October 16, 2018
California lead pigment litigation final after SCOTUS declines to hear defendant’s appeal
The U.S. Supreme Court declined defendants’ petition for certification in historic lead paint litigation, People v. Conagra Grocery Products Company, effectively exhausting defense appeals. By declining to hear the case, a series of lower court decisions stand, requiring three lead pigment companies, Sherwin-Williams Company, NL Industries, Inc., and ConAgra Grocery Products Company, to mitigate public harm by funding the removal toxic lead paint from pre-1951 constructed California homes.
Motley Rice attorneys, with co-counsel, have worked for 18 years to represent the claims of 10 California counties and cities: Santa Clara County, Alameda County and the City of Oakland, the City and County of San Francisco, the City of San Diego, Los Angeles County, Monterey County, San Mateo County, Solano County, and Ventura County.
“Year after year, the defendants in this case have done everything possible to delay doing what’s in the best interest of the people of California,” said Motley Rice attorney Fidelma Fitzpatrick, who served as lead trial counsel for plaintiffs in the historic 2014 bench trial. “Due to the Supreme Court declining to review this litigation, the defendants are out of appeals options and must finally face the reality of their harms and make it right for the thousands of California children and families harmed by lead paint. I applaud the cities and counties that remained dedicated to this litigation and who can move forward to find a comprehensive solution as swiftly as possible to limit the number of children who will inevitably be subjected to neurological damage and other harms due to lead poisoning and exposure.”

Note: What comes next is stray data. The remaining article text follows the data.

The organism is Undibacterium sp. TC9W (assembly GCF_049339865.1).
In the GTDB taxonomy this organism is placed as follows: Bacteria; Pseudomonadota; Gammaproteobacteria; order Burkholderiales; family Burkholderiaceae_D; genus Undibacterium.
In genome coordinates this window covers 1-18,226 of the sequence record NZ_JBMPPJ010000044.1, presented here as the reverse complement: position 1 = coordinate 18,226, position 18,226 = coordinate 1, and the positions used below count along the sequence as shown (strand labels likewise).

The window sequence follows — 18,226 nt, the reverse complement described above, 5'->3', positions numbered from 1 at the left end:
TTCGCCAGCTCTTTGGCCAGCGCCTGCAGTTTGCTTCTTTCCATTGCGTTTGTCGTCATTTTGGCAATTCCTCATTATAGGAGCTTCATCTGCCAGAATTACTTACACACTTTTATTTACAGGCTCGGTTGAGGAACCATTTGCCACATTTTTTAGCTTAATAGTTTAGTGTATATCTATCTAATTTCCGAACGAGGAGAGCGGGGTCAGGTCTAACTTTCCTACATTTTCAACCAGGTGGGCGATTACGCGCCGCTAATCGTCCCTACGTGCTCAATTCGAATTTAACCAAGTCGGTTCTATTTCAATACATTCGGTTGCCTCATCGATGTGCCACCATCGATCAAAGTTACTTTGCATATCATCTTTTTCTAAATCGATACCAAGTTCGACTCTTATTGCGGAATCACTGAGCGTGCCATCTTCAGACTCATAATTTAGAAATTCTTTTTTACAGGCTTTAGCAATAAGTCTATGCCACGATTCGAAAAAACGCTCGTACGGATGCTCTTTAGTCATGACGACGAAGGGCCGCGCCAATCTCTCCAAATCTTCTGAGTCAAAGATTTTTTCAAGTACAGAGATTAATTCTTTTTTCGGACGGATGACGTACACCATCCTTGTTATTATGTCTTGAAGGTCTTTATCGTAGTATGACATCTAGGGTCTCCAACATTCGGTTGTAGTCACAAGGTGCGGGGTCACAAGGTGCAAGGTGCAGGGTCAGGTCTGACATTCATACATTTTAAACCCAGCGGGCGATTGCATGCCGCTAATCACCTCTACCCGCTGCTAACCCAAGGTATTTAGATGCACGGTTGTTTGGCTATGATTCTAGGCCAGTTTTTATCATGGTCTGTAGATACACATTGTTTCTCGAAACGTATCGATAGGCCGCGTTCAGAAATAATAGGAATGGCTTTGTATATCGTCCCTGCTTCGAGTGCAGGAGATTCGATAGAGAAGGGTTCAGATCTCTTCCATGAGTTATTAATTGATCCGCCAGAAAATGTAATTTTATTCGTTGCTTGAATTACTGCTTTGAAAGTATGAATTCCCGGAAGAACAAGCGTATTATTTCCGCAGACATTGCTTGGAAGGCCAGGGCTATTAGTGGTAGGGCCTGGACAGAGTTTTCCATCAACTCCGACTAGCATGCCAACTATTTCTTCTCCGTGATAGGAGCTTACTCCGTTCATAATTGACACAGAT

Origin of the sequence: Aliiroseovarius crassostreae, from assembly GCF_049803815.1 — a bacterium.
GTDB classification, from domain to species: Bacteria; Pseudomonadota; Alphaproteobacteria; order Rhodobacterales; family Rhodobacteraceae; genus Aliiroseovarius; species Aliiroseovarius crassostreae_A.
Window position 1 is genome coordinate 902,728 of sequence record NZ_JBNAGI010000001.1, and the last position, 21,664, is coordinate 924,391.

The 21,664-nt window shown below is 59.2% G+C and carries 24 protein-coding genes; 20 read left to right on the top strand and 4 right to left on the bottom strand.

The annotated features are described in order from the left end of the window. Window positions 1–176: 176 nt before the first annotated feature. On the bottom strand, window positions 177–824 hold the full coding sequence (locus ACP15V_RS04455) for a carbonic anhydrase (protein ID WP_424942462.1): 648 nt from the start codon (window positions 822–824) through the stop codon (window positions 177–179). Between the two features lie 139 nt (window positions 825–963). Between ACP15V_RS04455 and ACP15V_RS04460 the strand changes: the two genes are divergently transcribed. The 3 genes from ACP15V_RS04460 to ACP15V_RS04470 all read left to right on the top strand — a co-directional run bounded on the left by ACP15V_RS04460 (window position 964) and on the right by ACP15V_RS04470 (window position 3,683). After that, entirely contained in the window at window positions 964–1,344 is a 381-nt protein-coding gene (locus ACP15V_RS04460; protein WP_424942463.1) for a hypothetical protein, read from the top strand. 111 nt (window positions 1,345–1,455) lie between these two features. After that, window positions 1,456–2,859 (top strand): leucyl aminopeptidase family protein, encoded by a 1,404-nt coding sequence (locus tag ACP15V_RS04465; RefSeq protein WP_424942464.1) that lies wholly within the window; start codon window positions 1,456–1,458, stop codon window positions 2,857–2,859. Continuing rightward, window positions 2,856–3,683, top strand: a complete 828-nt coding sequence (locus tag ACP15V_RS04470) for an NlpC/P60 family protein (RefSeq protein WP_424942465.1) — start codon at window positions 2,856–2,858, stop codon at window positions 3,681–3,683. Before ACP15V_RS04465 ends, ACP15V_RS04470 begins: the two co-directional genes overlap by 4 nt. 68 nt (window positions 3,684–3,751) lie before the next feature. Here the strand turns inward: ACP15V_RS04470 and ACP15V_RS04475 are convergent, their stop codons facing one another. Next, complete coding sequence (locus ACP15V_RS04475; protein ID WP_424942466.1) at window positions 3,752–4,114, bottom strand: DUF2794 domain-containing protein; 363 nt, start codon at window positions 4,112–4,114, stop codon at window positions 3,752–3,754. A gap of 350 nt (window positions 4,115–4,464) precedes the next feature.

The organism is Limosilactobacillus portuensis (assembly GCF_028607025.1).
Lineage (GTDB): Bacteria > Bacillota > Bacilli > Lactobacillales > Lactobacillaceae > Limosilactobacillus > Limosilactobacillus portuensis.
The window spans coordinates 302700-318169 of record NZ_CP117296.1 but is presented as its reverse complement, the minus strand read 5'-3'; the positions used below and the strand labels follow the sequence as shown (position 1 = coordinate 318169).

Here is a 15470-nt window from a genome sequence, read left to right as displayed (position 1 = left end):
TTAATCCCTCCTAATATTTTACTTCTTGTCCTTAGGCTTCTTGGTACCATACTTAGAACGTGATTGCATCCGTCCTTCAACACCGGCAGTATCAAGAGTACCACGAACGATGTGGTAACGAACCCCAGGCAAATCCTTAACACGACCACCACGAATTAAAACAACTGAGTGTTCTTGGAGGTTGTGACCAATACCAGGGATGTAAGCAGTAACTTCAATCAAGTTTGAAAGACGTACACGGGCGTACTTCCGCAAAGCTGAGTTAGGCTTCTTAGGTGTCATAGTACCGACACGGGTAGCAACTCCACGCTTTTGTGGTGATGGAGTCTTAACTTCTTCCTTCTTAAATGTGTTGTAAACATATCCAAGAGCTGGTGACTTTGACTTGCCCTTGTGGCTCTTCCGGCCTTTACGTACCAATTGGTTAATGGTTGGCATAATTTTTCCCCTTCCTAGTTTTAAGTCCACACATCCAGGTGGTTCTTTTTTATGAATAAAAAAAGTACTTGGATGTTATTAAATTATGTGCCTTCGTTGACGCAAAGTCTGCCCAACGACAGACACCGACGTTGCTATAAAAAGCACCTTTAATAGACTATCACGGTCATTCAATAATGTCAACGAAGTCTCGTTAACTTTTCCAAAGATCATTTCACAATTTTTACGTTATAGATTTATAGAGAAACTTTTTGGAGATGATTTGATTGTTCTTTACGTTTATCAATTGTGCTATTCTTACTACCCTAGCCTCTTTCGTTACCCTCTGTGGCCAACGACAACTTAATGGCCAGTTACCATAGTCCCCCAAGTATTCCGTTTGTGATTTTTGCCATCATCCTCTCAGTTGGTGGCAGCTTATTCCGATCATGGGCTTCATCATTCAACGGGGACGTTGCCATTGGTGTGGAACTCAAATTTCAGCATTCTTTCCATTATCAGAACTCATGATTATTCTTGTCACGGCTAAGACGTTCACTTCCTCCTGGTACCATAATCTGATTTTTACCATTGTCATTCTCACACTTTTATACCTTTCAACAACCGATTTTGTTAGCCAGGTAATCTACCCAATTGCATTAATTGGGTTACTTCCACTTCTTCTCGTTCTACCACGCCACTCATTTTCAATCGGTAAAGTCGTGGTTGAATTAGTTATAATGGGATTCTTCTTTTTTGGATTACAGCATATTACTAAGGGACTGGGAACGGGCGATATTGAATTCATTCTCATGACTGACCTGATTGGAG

California lead paint litigation background
Defendant companies appealed to the U.S. Supreme Court in an attempt to overturn a January 2014 ruling by Judge James P. Kleinberg that declared lead pigment companies created a public nuisance by promoting the use of toxic paint in California homes. At the time, Kleinberg ordered the lead companies to pay $1.15 billion to facilitate cleanup efforts in the state for housing built before 1980. A November 2017 ruling by a three-justice panel of the California Court of Appeals, 6th District affirmed the majority of Kleinberg’s ruling regarding the culpability of the defendants. The panel, however, remanded the litigation to the Santa Clara Superior Court to calculate new costs to fund the abatement and remove toxic paint from pre-1951 constructed homes in plaintiff jurisdictions. Defendants attempted to appeal the ruling to the Supreme Court of California, but the Court declined to review the case in February 2018. As a result of the Supreme Court declining to consider the litigation, the litigation is closer to being resolved with the remaining defendants.
The county counsel and city attorneys who brought the case were assisted by Motley Rice, along with Cotchett, Pitre & McCarthy, LLP; Law Office of Peter Earle; and Mary Alexander and Associates.